The Road to Caracas, From Macon With Love

Over the past few months, C. Jack Ellis has become as familiar a name in some households outside Macon, Georgia as inside Macon.  The first black mayor of Macon, GA, a deeply rooted city in the heart of the South, Ellis, in February, converted to Islam and declared himself Hakeem Mansour Ellis.  He then declined to legally change his name.  His latest stunt, however, made international headlines.

On Thursday, August 9, 2007, the Macon Telegraph published a small article announcing Mayor Ellis had declared his solidarity with Hugo Chavez, the Venezuelan dictator who called President Bush the “devil” in front of the United Nations.  The next day Mayor Ellis held a news conference stating, “We commend President Chavez for the things he’s done in this country . . . . We want to work for peace and harmony … through the mayors of Venezuela."  Ellis was referring to Citgo subsidizing heating oil in New York.  He wanted his share of Venezuelan “petro-dollars” as he called Venezuela’s currency.

The public outcry was swift, forceful, and loud.  Macon Councilwoman Nancy White, away for the weekend after Mayor Ellis’s statement, returned to her office on Monday to discover her email inbox filled with letters from irate residents and people from out of town declaring a boycott of Macon.  State Senator Cecil Staton (R) and State Representative Allen Peake (R), both of Macon, were so inundated with calls and emails, they held a press conference on August 15, and were joined by nine other local elected officials from City Hall to the Georgia General Assembly.

“He’s said a lot of embarrassing things,” Rep. Peake began the press conference, “but this time he’s gone too far.”  One after the other, elected officials went to the podium to make sure everyone knew Mayor Ellis does not speak for Macon, only for himself.  Of course Ellis attempted to make clear last week that he was speaking both as Mayor of Macon and as Vice President for Tourism of the World Conference of Mayors.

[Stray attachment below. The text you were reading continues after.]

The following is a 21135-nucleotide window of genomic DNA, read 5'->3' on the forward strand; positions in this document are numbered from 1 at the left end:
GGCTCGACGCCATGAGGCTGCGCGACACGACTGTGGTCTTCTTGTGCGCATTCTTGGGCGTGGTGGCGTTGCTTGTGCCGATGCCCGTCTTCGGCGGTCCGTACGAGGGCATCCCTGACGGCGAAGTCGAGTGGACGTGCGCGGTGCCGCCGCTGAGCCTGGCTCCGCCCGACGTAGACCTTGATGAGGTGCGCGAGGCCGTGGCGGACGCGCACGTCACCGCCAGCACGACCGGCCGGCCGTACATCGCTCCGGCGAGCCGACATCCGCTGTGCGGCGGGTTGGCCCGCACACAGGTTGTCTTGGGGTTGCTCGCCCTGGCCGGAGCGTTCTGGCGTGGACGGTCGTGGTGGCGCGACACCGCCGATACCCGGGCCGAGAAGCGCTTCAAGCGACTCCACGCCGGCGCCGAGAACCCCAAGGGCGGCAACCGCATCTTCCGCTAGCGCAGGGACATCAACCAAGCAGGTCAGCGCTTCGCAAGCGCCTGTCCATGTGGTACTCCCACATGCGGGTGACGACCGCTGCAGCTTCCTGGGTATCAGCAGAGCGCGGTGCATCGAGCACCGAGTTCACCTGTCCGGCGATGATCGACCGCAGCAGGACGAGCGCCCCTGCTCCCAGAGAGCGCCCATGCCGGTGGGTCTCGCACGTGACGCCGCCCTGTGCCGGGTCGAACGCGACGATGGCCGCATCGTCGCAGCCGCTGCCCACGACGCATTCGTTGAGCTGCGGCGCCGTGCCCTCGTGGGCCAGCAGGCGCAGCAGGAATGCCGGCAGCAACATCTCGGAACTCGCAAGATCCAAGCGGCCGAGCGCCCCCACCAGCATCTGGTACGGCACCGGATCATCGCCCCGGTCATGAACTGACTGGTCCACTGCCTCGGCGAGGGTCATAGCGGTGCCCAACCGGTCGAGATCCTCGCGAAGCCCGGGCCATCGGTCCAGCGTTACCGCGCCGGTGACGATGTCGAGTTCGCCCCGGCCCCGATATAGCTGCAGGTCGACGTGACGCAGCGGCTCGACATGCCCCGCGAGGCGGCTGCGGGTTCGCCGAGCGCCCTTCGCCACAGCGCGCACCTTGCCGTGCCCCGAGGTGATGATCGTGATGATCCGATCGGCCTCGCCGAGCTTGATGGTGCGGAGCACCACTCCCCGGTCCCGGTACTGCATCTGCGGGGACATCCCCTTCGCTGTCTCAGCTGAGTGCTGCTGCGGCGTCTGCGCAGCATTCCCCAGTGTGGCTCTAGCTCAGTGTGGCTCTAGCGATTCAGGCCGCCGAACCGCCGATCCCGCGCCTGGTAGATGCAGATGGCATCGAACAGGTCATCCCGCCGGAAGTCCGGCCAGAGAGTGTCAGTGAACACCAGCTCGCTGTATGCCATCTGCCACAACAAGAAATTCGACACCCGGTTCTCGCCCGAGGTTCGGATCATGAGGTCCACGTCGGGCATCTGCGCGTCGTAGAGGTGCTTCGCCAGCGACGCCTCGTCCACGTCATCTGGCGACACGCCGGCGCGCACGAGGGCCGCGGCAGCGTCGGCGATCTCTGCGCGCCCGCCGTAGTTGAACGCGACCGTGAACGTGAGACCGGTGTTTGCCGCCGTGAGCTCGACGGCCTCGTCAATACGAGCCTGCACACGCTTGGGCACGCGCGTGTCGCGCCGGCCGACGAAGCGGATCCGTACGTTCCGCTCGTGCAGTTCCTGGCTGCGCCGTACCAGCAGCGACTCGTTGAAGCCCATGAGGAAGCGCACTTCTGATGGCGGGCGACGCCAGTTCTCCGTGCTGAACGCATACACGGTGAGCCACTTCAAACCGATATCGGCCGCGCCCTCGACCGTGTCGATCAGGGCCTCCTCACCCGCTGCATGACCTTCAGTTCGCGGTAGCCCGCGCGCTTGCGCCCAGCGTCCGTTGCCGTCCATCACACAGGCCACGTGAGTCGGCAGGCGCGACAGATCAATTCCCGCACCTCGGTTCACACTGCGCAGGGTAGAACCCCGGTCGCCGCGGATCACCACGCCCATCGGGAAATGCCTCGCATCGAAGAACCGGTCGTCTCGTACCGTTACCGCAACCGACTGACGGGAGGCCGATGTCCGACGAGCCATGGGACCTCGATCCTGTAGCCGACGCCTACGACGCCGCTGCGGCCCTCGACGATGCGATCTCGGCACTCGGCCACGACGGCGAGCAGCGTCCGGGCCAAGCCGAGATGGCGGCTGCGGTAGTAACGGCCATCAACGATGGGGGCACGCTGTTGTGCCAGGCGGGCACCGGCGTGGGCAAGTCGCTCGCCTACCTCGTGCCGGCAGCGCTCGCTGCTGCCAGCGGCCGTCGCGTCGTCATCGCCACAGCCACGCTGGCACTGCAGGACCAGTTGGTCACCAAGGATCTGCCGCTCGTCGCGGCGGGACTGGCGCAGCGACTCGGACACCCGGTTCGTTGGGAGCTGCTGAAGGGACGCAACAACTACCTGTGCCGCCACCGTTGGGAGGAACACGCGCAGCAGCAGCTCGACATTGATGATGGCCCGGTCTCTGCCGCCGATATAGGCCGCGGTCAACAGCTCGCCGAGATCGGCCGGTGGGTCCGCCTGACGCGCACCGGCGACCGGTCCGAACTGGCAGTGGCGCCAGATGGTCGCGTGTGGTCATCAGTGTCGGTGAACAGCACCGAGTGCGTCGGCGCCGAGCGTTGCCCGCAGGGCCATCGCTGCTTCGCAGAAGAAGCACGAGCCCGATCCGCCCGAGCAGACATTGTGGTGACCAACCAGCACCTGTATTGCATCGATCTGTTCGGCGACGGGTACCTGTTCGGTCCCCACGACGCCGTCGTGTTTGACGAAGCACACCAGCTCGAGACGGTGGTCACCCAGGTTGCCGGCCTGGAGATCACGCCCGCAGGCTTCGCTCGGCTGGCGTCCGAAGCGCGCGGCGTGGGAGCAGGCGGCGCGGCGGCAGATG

Nancy White, after the overflow of her email inbox, introduced a resolution I helped draft, that would prohibit Mayor Ellis from traveling to any country certified as not complying with American anti-terrorism efforts by Secretary of State Condelezza Rice.  Only one country is so certified — Venezuela.  Out of an abundance of caution, the resolution would also prohibit travel to any country certified by Secretary Rice as a state sponsor of terrorism.

Unfortunately, Mayor Ellis is not available for comment or to answer any questions.  Immediately after declaring his solidarity with the Bolivarian Monster, Ellis fled the country to Africa where he will stay until the end of the month.  Through a spokesman, he now claims he was misunderstood and actually was referring to the mayor of Caracas, Venezuela, despite affirming to a reporter for the Telegraph last week that he was declaring his solidarity with Hugo Chavez.

In the early nineties, Macon, following a trend in the South, went from a majority white demographic to a majority black demographic.  In 1999, the voters swept Mayor Ellis into office as the first black mayor in the city’s history.  Reflecting the city’s changed demographics, the voters gave him a majority black city council.  Four years later, black voters continued to support the man and his politics while white voters were ready to wash their hands of him.  Interracial discord simmered in the city.  Black voters voted for black candidates and white voters voted for white candidates.  Mayor Ellis won re-election and white voters immediately began a failed recall effort.

This year, black voters and white voters in this city that is 7 to 1 Democrat and 60% to 40% black to white finally reconciled their differences and united to repudiate Mayor Ellis.  Four weeks ago Macon’s voters elected a majority white city council, which will be sworn in with a white mayor from North Macon; “North Macon” being a code word for rich WASP who is a member of Idlehour, the, still in 2007, all-white country club in the northern part of the city.  In every contested city council race, the voters threw out every member of City Council who supported C. Jack Ellis.  I will be one of the new city council members.

Words have meaning. Mayor Ellis’s use of the word "solidarity" speaks volumes about what he thinks of this country and those citizens he serves. Or, perhaps not. Given the mayor’s public statements connected to his expression of solidarity, it’s most likely Mayor Ellis knows nothing of Hugo Chavez’s record, perhaps through willful ignorance, and just thought it’d be cool to see his name in national papers one more time before he leaves office.

Either way, it is unfortunate.  Either way, the voters are done with Mayor Ellis if they can only restrain his activities for three more hot, humid months.